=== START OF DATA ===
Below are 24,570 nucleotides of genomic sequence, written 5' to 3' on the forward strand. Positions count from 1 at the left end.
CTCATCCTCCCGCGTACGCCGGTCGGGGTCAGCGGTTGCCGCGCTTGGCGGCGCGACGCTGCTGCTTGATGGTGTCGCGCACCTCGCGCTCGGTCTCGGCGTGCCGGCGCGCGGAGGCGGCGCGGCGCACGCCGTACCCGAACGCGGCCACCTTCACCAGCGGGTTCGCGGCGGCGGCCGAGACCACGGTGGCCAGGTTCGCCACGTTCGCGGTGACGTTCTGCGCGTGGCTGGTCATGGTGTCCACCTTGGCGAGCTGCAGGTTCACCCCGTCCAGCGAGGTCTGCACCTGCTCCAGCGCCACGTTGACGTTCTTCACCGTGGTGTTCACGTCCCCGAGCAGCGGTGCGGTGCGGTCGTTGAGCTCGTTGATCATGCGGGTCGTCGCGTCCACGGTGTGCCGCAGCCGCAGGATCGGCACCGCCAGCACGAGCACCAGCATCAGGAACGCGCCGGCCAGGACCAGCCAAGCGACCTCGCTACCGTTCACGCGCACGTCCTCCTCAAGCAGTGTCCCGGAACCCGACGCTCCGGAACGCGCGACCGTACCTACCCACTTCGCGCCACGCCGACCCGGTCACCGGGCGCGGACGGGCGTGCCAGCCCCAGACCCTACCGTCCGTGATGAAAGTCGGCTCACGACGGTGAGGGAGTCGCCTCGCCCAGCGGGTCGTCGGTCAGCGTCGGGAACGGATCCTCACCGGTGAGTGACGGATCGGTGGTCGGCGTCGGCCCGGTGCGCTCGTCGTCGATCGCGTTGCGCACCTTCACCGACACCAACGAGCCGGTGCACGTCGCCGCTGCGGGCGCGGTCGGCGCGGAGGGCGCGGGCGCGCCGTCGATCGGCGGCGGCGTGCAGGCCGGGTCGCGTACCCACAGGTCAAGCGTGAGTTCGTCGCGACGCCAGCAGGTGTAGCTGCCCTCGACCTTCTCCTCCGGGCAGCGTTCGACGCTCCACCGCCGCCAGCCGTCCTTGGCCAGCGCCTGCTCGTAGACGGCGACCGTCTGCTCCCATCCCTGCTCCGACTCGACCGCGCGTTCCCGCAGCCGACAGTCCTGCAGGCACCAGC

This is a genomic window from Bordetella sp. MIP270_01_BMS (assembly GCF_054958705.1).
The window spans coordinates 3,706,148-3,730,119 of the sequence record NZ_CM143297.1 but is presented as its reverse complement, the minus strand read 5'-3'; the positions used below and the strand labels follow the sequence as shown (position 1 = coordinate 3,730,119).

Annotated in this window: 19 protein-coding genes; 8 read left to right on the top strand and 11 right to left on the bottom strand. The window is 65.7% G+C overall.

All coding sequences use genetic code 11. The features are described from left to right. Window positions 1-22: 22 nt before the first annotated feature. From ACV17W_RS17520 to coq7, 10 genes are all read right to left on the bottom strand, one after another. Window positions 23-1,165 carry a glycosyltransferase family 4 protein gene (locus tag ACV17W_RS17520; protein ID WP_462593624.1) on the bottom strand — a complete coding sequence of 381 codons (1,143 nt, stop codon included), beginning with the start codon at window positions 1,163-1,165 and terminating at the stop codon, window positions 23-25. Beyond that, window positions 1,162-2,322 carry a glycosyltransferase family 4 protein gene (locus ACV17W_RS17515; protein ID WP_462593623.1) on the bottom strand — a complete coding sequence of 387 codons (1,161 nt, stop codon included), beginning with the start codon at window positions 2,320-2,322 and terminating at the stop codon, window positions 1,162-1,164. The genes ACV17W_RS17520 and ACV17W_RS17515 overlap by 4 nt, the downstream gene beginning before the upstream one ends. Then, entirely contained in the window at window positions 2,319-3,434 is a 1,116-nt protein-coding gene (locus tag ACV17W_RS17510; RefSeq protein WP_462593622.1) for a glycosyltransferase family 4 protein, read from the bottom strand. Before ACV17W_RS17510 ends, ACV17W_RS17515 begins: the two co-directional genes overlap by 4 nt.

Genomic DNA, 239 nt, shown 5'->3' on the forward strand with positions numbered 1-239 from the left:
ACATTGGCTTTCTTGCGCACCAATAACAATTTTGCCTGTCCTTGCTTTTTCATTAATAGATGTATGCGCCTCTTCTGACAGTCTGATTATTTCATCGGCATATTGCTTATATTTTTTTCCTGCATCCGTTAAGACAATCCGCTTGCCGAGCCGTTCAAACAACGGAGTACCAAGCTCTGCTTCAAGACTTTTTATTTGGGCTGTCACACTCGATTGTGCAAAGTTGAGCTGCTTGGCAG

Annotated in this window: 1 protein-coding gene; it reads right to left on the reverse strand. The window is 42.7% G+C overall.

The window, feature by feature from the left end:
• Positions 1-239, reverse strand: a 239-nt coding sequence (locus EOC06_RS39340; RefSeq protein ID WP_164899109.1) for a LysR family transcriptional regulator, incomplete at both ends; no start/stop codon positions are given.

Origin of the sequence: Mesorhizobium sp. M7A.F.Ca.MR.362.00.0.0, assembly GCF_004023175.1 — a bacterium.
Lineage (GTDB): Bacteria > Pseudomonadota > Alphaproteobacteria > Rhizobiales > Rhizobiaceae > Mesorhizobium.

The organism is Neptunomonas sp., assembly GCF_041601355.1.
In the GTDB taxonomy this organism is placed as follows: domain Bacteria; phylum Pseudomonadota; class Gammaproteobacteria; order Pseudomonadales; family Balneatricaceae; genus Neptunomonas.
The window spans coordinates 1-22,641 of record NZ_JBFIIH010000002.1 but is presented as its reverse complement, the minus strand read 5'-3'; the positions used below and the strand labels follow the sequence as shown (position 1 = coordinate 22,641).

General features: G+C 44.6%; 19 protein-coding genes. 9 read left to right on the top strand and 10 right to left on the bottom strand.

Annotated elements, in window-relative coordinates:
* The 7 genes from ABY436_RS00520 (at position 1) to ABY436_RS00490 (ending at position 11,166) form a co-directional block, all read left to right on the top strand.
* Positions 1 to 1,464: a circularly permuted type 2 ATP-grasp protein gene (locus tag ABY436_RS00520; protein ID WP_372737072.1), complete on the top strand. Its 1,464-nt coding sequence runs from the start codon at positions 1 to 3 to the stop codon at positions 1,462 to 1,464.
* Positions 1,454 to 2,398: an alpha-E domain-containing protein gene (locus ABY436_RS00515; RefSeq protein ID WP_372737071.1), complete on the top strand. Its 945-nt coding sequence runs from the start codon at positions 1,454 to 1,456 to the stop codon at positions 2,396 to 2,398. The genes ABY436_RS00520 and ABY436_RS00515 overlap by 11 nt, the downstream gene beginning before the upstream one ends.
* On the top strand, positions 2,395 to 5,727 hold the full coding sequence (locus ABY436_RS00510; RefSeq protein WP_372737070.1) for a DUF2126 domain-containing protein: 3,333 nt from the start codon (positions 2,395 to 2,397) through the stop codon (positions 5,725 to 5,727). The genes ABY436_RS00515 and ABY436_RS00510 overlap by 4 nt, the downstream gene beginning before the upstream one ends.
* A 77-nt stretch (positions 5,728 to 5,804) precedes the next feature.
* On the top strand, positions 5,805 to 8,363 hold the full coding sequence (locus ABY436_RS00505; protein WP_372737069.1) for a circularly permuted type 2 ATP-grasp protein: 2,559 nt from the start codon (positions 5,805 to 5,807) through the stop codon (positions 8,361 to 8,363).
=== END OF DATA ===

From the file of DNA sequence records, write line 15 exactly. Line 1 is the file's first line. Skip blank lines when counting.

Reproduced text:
In the GTDB taxonomy this organism is placed as follows: domain Bacteria; phylum Pseudomonadota; class Gammaproteobacteria; order Pseudomonadales; family Balneatricaceae; genus Neptunomonas.